Apr 15th 2011

Palestinian Incitement against Israel

by Alon Ben-Meir

A noted journalist and author, Dr. Alon Ben-Meir is professor of international relations and Middle East studies at the Center for Global Affairs at New York University. Ben-Meir holds a masters degree in philosophy and a doctorate in international relations from Oxford University. His exceptional knowledge and insight, the result of more than 20 years of direct involvement in foreign affairs, with a focus on the Middle East, has allowed Dr. Ben-Meir to offer a uniquely invaluable perspective on the nature of world terrorism, conflict resolution and international negotiations. Fluent in Arabic and Hebrew, Ben-Meir's frequent travels to the Middle East and meetings with highly placed officials and academics in many Middle Eastern countries including Egypt, Israel, Jordan, the Palestinian territories, Syria and Turkey provide him with an exceptionally nuanced level of awareness and insight into the developments surrounding breaking news. Ben-Meir often articulates

The adoption of nonviolent methods by the Palestinian Authority to advance the Palestinian cause is admirable and represents the most promising strategy to affect change. But for a nonviolent movement to serve the intended purpose of advancing the peace process, it must be accompanied by public narrative supportive of both the strategy and the reality of Israel. The continued incitement against Israel emanating from Palestinian private institutions, media, schools and refugee camps defeats the non-violent strategy and instead serves to strengthen the voices of radicals on both sides of the Green Line. Rather than advance Palestinian independence, this vitriol contributes to the solidification of the Israeli occupation in the name of security. It is time for the Palestinians to realize this, because continuing verbal and written onslaughts that support the use of violence and perpetuate radical political narratives are detrimental to their cause and must be stopped.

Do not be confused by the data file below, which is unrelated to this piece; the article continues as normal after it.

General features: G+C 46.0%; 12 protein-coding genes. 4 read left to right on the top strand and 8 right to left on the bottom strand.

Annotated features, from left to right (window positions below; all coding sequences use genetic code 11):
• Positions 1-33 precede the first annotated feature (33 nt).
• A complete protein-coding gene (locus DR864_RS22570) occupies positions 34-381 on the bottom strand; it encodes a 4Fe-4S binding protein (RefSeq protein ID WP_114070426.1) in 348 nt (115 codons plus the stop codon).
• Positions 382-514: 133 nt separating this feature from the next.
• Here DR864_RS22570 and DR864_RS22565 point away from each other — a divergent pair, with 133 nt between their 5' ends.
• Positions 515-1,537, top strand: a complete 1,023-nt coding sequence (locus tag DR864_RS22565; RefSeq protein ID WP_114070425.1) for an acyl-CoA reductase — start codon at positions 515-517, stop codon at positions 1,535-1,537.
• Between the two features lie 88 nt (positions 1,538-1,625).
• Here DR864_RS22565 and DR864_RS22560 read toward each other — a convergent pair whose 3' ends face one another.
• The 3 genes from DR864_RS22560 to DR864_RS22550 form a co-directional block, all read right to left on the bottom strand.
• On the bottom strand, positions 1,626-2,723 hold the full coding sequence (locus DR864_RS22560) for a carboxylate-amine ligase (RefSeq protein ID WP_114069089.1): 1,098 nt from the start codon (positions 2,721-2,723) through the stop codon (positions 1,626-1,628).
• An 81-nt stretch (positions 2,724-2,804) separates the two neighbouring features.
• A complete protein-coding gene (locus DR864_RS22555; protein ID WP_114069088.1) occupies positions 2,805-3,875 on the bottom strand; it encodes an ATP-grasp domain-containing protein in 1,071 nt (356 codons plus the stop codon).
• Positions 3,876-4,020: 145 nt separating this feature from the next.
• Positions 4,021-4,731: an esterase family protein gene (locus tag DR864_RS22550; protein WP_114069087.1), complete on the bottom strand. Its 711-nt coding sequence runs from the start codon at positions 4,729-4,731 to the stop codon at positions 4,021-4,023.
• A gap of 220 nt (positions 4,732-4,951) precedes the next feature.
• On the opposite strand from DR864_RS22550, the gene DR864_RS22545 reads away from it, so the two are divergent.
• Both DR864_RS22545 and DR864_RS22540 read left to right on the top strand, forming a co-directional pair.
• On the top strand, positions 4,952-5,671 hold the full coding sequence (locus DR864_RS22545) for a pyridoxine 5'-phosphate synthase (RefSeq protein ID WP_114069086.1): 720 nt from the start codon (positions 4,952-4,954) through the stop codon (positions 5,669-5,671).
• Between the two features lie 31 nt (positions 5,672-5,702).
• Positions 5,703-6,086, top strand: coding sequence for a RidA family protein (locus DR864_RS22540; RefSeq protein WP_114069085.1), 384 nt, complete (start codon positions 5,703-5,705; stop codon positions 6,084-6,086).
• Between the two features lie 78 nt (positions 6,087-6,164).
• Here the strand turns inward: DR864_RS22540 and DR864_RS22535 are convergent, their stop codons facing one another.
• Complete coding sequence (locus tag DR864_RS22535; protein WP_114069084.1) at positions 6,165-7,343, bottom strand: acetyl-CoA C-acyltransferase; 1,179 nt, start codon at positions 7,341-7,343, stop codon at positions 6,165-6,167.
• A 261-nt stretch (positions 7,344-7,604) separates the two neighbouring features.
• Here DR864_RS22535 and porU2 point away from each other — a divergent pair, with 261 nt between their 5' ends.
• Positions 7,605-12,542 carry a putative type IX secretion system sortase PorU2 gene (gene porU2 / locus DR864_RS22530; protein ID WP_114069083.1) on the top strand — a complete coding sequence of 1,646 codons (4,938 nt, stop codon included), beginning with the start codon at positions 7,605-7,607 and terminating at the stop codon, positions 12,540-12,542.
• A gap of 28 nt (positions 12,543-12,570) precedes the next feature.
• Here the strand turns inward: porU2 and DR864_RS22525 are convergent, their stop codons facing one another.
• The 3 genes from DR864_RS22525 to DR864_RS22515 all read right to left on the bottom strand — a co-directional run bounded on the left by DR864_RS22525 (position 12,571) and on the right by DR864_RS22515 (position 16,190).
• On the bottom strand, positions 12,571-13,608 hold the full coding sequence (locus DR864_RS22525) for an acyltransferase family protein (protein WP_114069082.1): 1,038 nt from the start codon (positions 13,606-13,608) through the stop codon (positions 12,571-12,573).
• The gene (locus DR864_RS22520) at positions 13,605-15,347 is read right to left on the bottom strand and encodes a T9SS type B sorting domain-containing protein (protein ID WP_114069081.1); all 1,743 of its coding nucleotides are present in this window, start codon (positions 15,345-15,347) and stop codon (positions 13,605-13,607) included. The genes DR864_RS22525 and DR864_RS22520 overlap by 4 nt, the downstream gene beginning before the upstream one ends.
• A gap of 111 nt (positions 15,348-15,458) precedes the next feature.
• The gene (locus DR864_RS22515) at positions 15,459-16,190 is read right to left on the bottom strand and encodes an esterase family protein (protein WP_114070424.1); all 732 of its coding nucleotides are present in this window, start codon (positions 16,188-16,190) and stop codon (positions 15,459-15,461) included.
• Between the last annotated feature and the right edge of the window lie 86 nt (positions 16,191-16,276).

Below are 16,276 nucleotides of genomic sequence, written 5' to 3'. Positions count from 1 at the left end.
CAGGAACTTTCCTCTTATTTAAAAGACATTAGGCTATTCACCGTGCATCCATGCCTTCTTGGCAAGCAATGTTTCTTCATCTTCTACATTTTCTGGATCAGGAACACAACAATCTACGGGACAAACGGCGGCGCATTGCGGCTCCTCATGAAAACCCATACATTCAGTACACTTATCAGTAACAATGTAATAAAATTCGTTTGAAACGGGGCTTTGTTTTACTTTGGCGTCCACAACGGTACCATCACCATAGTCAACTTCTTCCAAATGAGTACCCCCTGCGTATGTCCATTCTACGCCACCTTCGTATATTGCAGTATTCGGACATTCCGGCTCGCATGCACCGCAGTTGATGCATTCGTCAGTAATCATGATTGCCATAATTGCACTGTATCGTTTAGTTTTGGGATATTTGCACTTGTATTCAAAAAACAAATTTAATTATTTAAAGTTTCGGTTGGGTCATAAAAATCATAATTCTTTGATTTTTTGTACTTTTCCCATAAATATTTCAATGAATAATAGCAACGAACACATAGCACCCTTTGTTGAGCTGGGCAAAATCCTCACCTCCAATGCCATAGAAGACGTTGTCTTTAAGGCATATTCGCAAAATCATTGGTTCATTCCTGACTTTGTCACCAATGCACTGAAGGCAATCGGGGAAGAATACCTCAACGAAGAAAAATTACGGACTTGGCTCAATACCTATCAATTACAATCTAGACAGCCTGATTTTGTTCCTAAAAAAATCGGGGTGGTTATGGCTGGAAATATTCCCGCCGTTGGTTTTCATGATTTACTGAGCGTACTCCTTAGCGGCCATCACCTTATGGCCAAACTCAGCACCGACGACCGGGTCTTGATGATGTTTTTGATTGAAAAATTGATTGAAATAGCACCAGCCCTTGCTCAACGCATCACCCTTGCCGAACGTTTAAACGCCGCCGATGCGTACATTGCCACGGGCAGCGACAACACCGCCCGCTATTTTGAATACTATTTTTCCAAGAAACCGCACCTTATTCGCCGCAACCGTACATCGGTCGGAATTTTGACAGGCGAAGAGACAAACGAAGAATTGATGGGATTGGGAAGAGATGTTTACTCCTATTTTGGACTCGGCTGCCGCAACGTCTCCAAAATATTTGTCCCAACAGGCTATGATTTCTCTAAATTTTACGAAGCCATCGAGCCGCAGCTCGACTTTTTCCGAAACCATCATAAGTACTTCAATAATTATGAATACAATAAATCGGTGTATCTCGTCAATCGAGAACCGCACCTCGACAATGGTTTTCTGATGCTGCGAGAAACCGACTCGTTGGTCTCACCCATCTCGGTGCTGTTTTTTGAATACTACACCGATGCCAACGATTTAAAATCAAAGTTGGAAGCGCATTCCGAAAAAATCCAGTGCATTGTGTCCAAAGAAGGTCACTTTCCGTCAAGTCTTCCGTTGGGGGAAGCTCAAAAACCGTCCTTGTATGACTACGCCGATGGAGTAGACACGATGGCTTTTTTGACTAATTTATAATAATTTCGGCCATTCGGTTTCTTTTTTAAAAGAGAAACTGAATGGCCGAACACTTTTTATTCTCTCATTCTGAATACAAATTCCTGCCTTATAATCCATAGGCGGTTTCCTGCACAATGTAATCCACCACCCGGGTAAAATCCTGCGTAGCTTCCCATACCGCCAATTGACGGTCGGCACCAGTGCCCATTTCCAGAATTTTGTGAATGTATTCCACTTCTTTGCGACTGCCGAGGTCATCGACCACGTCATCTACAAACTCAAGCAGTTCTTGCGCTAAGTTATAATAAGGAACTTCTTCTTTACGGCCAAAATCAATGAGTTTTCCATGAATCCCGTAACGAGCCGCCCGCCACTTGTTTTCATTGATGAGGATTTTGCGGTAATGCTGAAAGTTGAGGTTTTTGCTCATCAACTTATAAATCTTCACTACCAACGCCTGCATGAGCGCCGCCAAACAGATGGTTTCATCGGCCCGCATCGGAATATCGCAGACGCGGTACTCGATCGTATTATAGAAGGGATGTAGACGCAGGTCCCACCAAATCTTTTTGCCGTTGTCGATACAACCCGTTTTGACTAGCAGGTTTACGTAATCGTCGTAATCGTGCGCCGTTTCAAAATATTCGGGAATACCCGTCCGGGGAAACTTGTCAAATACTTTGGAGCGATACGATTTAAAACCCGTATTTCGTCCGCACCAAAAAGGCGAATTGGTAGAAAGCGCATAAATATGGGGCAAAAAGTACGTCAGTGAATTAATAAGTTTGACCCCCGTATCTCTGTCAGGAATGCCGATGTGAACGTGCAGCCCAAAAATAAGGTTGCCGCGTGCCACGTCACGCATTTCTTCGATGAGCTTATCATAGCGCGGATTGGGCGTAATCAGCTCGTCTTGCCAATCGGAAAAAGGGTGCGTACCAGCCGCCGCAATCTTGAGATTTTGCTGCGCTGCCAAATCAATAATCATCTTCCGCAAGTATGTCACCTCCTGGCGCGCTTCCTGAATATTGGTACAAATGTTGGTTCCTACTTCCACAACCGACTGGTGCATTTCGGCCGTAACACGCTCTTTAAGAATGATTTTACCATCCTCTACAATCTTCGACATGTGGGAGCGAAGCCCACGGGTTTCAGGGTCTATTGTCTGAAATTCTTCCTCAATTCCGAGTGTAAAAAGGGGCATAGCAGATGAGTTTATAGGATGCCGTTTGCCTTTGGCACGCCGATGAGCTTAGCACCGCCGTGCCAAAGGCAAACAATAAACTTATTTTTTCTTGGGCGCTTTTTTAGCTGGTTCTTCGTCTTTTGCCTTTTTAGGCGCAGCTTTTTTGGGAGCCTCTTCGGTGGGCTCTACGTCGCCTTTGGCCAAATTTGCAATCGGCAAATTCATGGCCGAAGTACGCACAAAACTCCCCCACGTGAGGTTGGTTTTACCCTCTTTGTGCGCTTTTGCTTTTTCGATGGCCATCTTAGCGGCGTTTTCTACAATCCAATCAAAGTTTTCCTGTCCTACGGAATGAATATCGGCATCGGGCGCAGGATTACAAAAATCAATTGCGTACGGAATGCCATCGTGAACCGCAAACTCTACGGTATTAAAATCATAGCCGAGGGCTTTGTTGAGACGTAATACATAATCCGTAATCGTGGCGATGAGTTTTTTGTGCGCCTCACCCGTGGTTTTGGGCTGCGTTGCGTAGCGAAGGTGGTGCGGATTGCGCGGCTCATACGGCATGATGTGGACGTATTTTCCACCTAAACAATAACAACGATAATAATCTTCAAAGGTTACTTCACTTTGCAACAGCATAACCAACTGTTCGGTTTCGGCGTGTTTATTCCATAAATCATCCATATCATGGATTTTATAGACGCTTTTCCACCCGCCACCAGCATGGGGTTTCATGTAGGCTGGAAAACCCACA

A renewed focus has been placed on the issue of Palestinian incitement, as the indiscriminate violence that it helps to create has returned. After the horrific murder of five members of the Fogel family, Prime Minister Netanyahu pointed to Palestinian incitement as a root cause. Subsequently, 27 United States Senators sent a letter to Secretary of State Hillary Clinton stating that "the Palestinian Authority must take unequivocal steps to condemn the incident and stop allowing the incitement that leads to such crimes ... Educating people toward peace is critical to establishing the conditions to a secure and lasting peace." A House version of the letter will soon be sent to President Obama. The legislators are right.

Palestinian Prime Minister Salaam Fayyad and President Mahmoud Abbas condemned the murder of the Fogel family and the subsequent terror attack at a bus station in Jerusalem. They have also worked to dismantle much of the Hamas infrastructure in the West Bank, which served to widely disseminate violent anti-Israel rhetoric and imagery. Even more, in recent years, the Palestinian Authority has built a security apparatus that has dramatically reduced the number of terror attacks, led to greater freedom of movement for Palestinians, and consequently, economic growth. Meanwhile, the Fayyad plan to build the foundation for a Palestinian state has garnered historic levels of international sympathy and support for Palestinian independence.

Naming public infrastructure and roads after suicide bombers and their organizers, providing financial assistance to families of "martyrs" who have been killed while plotting or carrying out terror activities-as well as honoring them in public ceremonies-and depicting Israelis as ruthless murderers in television programs, all threaten to derail Palestinian independence. Yet, President Abbas and Prime Minister Fayyad have presided over all of the above in just the past several weeks. It is one thing to witness this type of incitement in Gaza where Hamas openly professes its desire to destroy Israel. However, it is an entirely different matter to witness it in the West Bank, where the Palestinian Authority espouses a two-state solution alongside Israel. Furthermore, Israel is not completely convinced that the PA has fully disavowed violence, as evidenced by recent WikiLeaks documents indicating that the US-backed PA security forces have been reluctant to collect arms from, and apprehend, those linked with the Fatah affiliated Al-Aksa Martyrs Brigades, which has carried out numerous terror attacks against Israelis.